Offensive material 'the cocaine which attracts users' to Facebook, TD tells social media giant

Offensive material 'the cocaine which attracts users' to Facebook, TD tells social media giant
Head of Public Policy Facebook Ireland Niamh Sweeney and Head of Public Policy for Europe, the Middle East and Africa Siobhan Cummiskey arriving at Leinster House today. Pic: Rollingnews.ie

Update 3.28pm:Facebook has been accused of betraying its own standards.

The company is defending how it moderates offensive material on its platform to the Oireachtas Communications Committee.

It is addressing issues highlighted in a Channel 4 documentary that was broadcast in July and actions that have been implemented in response to the programme.

Facebook is denying they turn a blind eye to disturbing material claiming it would damage their revenue through advertising, and they have clear community standards.

However, Deputy Timmy Dooley says the company's Vice President's motto in a 2016 memo entitled "the ugly" sets out why anything that achieves growth for Facebook is defacto good.

Mr Dooley said: "Material - even if it is ugly and it's disturbing, and it's bullying and it's death and destruction and bullying of children - it's de facto good because, effectively, it's the cocaine which attracts users to this material.

"And you, in one of these paragraphs, suggest that that material would be off-putting to people and that would be damaging to you. I put it to you that it is quite the opposite."

A senior staff member of Facebook has apologised to the committee after disturbing content was allowed to remain on the social media giant.

Niamh Sweeney, head of public policy of Facebook Ireland, has told the committee that Facebook has removed the content including a video of a toddler being assaulted by an adult.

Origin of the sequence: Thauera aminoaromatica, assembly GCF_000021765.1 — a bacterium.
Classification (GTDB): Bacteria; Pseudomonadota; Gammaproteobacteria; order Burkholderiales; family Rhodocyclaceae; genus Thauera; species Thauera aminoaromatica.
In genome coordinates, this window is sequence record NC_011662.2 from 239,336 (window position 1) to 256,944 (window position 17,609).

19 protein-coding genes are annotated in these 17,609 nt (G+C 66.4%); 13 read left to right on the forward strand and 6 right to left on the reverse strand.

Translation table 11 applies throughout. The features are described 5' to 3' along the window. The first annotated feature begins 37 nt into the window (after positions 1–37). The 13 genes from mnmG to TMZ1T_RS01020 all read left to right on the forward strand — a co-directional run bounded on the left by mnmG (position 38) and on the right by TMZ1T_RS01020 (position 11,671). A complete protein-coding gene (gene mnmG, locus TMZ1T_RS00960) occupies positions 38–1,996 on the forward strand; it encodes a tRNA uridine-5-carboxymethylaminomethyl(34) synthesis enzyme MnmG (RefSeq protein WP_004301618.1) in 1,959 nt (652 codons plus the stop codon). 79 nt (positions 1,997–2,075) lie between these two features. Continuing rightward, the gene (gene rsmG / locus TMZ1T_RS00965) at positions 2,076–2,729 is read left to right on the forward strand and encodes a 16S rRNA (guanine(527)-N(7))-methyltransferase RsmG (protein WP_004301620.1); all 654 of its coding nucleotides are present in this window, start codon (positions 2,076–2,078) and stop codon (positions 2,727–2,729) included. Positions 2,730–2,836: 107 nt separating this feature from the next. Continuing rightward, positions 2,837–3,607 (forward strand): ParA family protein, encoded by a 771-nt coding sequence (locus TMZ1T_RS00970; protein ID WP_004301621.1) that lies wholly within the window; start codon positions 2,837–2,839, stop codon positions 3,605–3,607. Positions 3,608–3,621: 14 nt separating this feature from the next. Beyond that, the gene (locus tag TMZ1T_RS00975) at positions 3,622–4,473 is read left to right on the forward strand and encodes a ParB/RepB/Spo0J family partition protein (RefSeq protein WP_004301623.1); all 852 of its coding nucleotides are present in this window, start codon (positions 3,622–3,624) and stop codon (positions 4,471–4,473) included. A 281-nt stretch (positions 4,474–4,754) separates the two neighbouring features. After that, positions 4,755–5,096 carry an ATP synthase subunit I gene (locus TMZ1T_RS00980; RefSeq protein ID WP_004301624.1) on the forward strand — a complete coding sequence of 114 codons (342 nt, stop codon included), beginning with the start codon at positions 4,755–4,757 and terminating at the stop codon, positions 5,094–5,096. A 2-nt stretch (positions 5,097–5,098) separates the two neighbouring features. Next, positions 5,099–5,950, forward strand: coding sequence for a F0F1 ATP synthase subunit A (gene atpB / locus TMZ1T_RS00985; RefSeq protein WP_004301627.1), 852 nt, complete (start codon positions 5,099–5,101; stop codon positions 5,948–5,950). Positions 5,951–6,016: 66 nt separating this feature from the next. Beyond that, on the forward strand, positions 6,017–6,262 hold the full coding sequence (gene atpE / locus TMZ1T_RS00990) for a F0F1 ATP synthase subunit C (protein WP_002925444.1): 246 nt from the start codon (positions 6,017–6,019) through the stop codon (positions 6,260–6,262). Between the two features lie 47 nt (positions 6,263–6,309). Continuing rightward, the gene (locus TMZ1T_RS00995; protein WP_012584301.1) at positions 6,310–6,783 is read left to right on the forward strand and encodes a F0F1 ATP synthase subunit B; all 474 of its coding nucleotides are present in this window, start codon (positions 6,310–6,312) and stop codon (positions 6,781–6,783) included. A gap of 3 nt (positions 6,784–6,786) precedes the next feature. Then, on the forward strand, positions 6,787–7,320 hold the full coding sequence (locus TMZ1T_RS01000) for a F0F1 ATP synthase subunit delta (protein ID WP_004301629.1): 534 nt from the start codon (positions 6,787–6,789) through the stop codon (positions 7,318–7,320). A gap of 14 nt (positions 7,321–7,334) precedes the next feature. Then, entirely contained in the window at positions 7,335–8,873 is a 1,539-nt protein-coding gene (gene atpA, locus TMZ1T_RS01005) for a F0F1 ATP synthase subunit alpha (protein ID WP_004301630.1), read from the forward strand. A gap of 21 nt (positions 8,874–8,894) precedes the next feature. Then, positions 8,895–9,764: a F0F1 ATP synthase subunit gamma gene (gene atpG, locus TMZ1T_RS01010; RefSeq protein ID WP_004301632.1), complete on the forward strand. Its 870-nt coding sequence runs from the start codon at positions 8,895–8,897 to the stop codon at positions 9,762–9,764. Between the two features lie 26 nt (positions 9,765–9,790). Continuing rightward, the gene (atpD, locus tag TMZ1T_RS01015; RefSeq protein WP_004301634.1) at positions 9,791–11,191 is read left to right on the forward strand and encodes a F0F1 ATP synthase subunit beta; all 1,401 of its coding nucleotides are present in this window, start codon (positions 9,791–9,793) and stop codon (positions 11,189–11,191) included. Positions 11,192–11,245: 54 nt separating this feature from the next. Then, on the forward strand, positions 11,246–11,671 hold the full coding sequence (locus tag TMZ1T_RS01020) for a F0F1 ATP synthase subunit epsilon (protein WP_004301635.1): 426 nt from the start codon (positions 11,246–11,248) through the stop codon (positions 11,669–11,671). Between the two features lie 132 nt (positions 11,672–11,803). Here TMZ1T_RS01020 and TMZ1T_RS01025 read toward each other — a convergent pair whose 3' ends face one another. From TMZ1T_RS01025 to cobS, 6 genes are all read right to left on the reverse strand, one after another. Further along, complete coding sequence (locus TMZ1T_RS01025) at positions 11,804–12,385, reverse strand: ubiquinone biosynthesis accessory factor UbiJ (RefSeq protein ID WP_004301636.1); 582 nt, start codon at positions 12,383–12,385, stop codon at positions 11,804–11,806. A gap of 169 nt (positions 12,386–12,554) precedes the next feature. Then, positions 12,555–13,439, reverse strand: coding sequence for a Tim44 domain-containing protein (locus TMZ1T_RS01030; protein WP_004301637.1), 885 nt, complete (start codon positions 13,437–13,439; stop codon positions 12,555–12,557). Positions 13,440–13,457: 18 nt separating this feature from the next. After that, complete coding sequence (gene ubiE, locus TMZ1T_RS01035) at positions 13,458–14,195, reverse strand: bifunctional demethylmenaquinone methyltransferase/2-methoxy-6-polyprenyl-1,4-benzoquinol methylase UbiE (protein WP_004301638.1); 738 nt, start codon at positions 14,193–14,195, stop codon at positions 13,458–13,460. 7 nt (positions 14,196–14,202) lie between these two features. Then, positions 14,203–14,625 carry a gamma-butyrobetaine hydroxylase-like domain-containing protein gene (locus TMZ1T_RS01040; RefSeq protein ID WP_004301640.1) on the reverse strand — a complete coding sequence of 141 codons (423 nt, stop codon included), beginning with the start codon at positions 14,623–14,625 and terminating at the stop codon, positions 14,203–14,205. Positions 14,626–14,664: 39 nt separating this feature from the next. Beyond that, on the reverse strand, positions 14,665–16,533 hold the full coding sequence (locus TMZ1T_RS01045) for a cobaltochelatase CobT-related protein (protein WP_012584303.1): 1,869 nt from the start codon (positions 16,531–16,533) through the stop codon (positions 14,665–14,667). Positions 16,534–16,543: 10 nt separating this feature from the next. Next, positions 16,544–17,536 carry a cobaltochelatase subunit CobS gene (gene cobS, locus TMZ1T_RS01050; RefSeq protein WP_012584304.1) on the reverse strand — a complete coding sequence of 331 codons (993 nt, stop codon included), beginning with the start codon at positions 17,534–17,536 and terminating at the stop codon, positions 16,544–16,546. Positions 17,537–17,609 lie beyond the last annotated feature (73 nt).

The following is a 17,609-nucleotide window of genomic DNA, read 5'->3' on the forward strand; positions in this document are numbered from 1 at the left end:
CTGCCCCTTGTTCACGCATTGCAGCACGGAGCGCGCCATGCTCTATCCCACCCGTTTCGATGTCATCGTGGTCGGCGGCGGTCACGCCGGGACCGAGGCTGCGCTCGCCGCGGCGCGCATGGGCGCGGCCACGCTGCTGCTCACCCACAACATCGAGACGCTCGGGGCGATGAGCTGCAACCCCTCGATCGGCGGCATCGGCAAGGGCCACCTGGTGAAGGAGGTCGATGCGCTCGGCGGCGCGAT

Two senior Facebook staff members are appearing before the committee to answer questions about the content moderation policy of violent and harmful content.

Deputy Timmy Dooley.
Deputy Timmy Dooley.

A documentary on Channel 4's Dispatches programme, Inside Facebook, used hidden camera footage to show how content moderation practices are taught and applied within the company's operations in Dublin.

It emerged in the undercover investigation that Facebook moderators were instructed not to remove extreme, abusive or graphic content from the platform even when it violated the company's guidelines.

This included violent videos involving assaults on children, racially charged hate speech and images of self-harm among under-age users.

Ms Sweeney said she and her colleagues were "upset" by what came to light in the programme.

She said: "Dispatches identified some areas where we have failed, and Siobhan (Cummiskey, head of content policy of Europe, the Middle East and Africa) and I are here to reiterate our apology for those failings.

"We should not be in this position and we want to reassure you that whenever failings are brought to our attention, we are committed to taking them seriously, addressing them in as swift and comprehensive a manner as possible."

Committee chair Hildegard Naughton said it was essential for lawmakers to question Facebook following the July 17 broadcast of a documentary.